Web site review: Peers exchange views on Exchange

Are you looking for even more information about Microsoft Exchange than you can get on Microsoft's site? Check out this review of and see how this enthusiast's site may have the info you need.

If you are a manager who administers your organization’s Microsoft Exchange server, you have probably become a master at rooting around TechRepublic or Microsoft’s Knowledge Base.

Exchange is a popular subject in our Technical Q&A forums and related article discussion threads. And TechRepublic has a TechMail devoted to Exchange so that you may receive daily Exchange tips in your Inbox.

What’s the point of yet another Exchange resource? C’mon, can you really get enough of this stuff?

If you need more discussions about Exchange or a listing of Exchange add-ons and tools, you should check out

What’s there? is the brainchild of two Exchange enthusiasts who launched the site about four years ago as a simple resource site with links to a few add-on products, according to Stephen Chetcuti Bonavita, who took over the responsibilities of running the site more than a year ago.

The backbone of the site remains the bulletin board feature and its software tools and add-on listings.

“Currently, we have over 300 Exchange add-ons listed in our database, and our FAQ section boasts hundreds of frequently asked questions,” Bonavita said.

The software links are a real honey pot to draw users to the site.

“If I’m looking for a third-party tool or an add-on, that’s where I go to look,” said TechRepublic’s Dom Bosco, senior Web operations engineer and former Exchange administrator.

Both of these major features are linked directly to the home page, where a number of other features also emanate. Some of these include:
  • White papers on Exchange. Currently there are two, both dealing with security issues.
  • Articles on security issues and new software releases.
  • An Exchange tutorial.
  • A glossary of Exchange terms.
  • A list of Exchange-related links and mailing lists.
  • An events calendar.
  • A how-to list.

All of these have links for both a home page navigation menu and brief descriptions listed on the home page. Bonavita said he is planning a greater focus on Exchange 2000 server, including a tutorial and FAQ.

He also wants to add a way for visitors to interact on the site to exchange views on the software listed there.

“That way, people will be able to decide on the best products for their businesses with help from reviews by other people,” he said.

The message board
There are currently six forums for discussion on the site’s bulletin board, including:
  • Exchange 5.5 install issues
  • Exchange 5.5 general issues
  • Exchange 2000 general issues
  • Exchange 2000 install issues
  • Microsoft Exchange Certification
  • Exchange 3rd Party Add-ons

A click on any of these links brings up topic listings that include the topic starter’s choice of icon (question marks, documents, smiley faces), the topic starter’s screen name, number of replies, and last post time and date. Each has a folder icon to the extreme left, and hot topics are indicated by folders with animated flames coming off of them.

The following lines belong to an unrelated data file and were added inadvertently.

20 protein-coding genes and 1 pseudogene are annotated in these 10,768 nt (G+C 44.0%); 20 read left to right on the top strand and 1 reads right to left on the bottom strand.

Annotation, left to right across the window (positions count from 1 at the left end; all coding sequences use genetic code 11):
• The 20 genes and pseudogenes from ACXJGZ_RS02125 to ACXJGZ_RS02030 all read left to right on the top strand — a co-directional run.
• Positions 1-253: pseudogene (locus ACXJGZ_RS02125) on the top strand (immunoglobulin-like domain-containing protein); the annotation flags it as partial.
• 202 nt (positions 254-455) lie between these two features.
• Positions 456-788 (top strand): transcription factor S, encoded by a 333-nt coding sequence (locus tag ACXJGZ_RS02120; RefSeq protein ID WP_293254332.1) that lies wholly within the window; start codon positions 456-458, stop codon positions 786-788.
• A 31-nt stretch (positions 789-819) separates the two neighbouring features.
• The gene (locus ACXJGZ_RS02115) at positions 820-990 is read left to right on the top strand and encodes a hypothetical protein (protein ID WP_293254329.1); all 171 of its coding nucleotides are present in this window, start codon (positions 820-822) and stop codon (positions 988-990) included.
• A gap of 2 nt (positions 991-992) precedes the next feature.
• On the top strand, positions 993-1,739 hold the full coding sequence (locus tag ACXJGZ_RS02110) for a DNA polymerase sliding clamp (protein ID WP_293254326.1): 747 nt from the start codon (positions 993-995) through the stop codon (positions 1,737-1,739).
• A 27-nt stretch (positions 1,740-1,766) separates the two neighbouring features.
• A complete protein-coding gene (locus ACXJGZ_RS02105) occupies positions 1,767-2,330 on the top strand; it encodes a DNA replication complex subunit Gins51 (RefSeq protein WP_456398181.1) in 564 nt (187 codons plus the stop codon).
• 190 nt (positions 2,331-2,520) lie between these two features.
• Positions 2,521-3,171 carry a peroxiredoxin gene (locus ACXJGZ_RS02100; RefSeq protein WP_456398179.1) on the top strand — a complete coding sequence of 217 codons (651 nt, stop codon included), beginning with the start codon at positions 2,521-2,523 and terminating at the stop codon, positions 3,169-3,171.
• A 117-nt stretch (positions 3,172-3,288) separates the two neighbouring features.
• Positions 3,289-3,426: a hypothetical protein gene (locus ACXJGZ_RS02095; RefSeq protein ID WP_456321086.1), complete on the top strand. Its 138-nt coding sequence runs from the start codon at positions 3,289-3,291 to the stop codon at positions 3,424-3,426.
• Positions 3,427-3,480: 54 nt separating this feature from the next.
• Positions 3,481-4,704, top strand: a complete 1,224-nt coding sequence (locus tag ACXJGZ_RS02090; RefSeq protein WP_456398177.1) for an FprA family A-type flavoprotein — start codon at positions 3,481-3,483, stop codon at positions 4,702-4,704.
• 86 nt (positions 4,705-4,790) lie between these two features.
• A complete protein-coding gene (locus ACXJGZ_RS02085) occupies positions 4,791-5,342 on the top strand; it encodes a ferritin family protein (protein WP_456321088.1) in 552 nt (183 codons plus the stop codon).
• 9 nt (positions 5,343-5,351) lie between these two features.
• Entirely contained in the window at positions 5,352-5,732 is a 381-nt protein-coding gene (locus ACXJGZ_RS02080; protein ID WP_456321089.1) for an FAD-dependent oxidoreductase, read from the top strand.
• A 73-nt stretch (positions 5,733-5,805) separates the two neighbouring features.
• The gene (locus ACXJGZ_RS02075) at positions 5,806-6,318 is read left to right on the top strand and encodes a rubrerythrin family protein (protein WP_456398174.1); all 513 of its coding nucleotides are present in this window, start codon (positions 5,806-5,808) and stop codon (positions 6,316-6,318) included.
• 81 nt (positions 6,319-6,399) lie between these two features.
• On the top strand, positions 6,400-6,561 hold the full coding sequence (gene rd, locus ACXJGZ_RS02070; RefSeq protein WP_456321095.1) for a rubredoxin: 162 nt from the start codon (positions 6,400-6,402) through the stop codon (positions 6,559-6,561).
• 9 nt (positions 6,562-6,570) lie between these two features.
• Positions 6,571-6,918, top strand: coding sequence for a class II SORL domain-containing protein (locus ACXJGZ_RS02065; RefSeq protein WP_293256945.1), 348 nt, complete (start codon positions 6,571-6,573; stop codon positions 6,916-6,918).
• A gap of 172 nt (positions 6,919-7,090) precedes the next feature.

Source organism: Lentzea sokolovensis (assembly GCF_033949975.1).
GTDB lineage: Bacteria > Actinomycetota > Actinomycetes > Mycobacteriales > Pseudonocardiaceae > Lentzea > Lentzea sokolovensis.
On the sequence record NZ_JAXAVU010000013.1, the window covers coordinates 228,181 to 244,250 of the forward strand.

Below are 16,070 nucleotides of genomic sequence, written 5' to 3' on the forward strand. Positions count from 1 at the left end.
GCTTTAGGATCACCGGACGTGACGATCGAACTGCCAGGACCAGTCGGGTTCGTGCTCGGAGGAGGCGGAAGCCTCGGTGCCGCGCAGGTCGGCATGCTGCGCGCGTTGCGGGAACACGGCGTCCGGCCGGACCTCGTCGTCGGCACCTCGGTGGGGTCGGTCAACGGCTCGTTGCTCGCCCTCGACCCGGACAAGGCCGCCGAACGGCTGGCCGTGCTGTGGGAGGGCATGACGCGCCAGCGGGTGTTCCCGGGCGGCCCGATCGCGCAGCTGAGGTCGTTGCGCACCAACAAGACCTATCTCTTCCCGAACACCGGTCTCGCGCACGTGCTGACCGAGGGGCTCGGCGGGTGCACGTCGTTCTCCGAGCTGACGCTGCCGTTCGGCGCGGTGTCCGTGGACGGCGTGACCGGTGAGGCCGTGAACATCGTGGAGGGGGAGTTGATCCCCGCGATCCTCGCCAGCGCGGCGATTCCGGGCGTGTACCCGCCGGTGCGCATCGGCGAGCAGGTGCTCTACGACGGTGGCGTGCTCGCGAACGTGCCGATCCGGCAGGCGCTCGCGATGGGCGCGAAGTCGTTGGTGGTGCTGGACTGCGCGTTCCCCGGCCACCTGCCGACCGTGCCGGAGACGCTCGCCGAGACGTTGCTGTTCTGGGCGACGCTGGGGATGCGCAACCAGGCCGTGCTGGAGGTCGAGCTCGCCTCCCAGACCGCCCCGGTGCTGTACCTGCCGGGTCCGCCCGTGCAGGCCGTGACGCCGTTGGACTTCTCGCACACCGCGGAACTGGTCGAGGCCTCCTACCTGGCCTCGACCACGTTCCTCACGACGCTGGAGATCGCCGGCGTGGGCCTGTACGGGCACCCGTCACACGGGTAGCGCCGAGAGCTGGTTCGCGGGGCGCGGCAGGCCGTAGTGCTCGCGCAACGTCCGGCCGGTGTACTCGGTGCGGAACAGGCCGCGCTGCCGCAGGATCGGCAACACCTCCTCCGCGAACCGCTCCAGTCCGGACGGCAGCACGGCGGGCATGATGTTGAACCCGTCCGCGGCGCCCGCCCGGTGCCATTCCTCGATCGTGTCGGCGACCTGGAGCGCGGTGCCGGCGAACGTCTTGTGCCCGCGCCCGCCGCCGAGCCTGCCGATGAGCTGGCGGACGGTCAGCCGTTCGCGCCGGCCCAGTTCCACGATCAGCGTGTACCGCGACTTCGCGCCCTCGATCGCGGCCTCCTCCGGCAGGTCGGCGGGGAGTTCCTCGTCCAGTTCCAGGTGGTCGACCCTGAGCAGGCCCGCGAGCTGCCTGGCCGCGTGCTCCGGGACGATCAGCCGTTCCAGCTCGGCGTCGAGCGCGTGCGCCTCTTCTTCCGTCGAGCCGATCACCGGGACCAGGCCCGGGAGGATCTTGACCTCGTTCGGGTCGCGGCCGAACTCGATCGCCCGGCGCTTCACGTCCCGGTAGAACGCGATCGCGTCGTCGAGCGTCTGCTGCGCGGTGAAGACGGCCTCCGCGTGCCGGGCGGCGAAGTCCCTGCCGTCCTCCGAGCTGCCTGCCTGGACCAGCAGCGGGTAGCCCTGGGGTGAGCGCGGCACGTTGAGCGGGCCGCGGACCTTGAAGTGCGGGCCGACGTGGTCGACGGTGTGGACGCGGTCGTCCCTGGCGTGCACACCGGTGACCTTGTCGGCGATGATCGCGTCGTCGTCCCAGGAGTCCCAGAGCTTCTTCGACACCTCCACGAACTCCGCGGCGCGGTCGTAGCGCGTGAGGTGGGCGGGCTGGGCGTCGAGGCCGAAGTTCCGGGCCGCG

When you post a new topic on a forum, you are taken to a form that allows you to choose a user name, subject message icon (from 14 choices), and a message text file.

An interesting default feature is a list of 11 animated and still icons that can be imbedded in the message text. A legend shows the icons and their keyboard equivalents. A particular favorite of mine is the “razz” smiley face, which sticks its tongue out at you (keyboard equivalent of :p).

You have the option to disable the icons and use the typical keyboard equivalents, but who would want to?

Tools and add-ons
The tools and add-ons listing on the site has apparently been one of the draws to since its earliest days.

These are accessed from the home page, which begins the categorical breakdown with three major headings:
  • Exchange Server
  • Outlook
  • Other E-mail Utilities

These major categories are then broken down into various subcategories, which contain links to pages with a listing of the appropriate software tools and add-ons.

A typical listing for a piece of software includes the name of the program, a short description of the software, a note indicating if an Exchange 2000 update is available, and then the Web site URL and e-mail contact information for that program (both of which are hypertext linked).

Final thoughts is definitely worth a visit if you have to administer or manage an Exchange server at your organization.

The site’s single-minded focus on the Exchange program is a major plus for those looking for specific information about the ubiquitous e-mail program. There are no huge graphic elements to slow navigation through the site, and most items can be accessed from the home page. retains the feel of a site started by enthusiasts for enthusiasts, even with its professional look and design. The many icons scattered throughout the pages and discussion forums give the site a “fun” feel.

One element the site is lacking is an explanation of its origins and purpose, along with an explanation of its relationship to the makers of the software in its lists.
Now it’s your turn to review the site. Just click on the Rate this Site logo above and tell us what you think of Is it good, bad, or ugly? It only takes a minute or two to complete your rating, so visit the site and then tell us what you think.

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